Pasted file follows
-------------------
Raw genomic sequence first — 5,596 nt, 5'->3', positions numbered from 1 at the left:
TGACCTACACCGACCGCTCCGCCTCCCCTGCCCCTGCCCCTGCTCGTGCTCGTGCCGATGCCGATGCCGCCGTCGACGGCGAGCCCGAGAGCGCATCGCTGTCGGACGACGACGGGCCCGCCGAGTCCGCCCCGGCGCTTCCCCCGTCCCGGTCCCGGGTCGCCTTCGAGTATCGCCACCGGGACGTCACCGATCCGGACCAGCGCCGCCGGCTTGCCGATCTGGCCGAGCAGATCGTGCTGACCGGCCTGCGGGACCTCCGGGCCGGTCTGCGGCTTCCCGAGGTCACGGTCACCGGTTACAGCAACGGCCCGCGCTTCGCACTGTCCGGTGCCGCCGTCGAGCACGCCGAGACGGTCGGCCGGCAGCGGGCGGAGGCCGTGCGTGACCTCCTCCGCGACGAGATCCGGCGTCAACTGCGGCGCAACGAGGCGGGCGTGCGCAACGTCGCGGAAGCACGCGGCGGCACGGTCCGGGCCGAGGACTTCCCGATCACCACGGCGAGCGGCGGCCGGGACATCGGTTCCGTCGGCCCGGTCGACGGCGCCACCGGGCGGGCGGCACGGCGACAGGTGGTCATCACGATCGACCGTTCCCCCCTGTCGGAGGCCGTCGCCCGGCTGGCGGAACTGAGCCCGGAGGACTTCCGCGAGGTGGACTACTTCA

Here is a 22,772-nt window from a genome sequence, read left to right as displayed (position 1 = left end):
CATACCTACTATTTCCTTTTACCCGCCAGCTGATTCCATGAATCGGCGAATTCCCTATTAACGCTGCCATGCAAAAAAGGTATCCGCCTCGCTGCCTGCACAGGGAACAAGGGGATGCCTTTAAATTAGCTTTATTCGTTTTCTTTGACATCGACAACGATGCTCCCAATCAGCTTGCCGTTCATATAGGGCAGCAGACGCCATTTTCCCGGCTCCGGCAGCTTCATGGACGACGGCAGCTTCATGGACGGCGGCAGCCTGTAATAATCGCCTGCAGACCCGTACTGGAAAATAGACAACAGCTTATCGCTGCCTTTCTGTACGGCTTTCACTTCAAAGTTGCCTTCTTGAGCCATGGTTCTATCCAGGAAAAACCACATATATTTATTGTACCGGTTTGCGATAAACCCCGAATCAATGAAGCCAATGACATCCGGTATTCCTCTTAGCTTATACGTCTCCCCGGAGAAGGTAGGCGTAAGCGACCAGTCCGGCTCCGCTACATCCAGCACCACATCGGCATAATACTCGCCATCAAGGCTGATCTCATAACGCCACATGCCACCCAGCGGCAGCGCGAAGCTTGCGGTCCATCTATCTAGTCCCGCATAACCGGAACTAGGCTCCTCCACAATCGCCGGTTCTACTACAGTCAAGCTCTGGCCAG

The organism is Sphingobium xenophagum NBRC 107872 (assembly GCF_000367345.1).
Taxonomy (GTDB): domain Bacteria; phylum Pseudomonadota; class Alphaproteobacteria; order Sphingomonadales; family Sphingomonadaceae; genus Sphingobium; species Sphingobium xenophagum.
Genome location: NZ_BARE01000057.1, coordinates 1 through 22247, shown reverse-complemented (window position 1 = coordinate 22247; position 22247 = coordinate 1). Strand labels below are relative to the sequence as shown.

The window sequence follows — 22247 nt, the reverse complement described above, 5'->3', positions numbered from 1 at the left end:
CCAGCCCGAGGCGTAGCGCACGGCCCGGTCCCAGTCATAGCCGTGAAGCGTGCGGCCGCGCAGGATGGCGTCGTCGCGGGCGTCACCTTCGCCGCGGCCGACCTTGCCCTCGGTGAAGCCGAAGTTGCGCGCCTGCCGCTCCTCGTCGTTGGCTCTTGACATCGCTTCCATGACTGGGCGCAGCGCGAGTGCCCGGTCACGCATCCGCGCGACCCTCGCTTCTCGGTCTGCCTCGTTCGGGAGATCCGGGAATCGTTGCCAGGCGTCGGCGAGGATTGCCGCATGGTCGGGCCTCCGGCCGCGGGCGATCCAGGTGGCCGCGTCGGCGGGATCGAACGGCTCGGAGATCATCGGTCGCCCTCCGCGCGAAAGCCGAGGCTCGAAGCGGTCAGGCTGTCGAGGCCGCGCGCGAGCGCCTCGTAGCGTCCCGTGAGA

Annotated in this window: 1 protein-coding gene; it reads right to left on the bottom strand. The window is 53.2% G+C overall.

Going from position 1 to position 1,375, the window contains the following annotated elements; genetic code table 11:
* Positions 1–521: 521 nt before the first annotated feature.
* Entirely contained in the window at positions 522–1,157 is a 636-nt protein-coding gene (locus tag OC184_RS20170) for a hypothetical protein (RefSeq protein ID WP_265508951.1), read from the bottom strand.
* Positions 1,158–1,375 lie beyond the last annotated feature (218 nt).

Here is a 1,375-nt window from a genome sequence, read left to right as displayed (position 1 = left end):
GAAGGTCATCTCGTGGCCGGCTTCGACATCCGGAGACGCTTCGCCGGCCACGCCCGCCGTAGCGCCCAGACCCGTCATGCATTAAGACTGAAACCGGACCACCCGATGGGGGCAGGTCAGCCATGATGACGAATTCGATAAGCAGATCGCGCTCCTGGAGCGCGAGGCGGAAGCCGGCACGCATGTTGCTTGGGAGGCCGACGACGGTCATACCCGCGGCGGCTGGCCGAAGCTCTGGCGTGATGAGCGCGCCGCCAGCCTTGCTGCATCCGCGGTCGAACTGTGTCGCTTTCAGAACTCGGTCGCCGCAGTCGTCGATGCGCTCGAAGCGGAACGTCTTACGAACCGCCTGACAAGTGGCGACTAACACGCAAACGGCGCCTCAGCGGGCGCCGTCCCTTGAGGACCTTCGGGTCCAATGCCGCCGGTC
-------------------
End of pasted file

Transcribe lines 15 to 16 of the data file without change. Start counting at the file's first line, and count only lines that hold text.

Here is a 1,375-nt window from a genome sequence, read left to right as displayed (position 1 = left end):
GAAGGTCATCTCGTGGCCGGCTTCGACATCCGGAGACGCTTCGCCGGCCACGCCCGCCGTAGCGCCCAGACCCGTCATGCATTAAGACTGAAACCGGACCACCCGATGGGGGCAGGTCAGCCATGATGACGAATTCGATAAGCAGATCGCGCTCCTGGAGCGCGAGGCGGAAGCCGGCACGCATGTTGCTTGGGAGGCCGACGACGGTCATACCCGCGGCGGCTGGCCGAAGCTCTGGCGTGATGAGCGCGCCGCCAGCCTTGCTGCATCCGCGGTCGAACTGTGTCGCTTTCAGAACTCGGTCGCCGCAGTCGTCGATGCGCTCGAAGCGGAACGTCTTACGAACCGCCTGACAAGTGGCGACTAACACGCAAACGGCGCCTCAGCGGGCGCCGTCCCTTGAGGACCTTCGGGTCCAATGCCGCCGGTC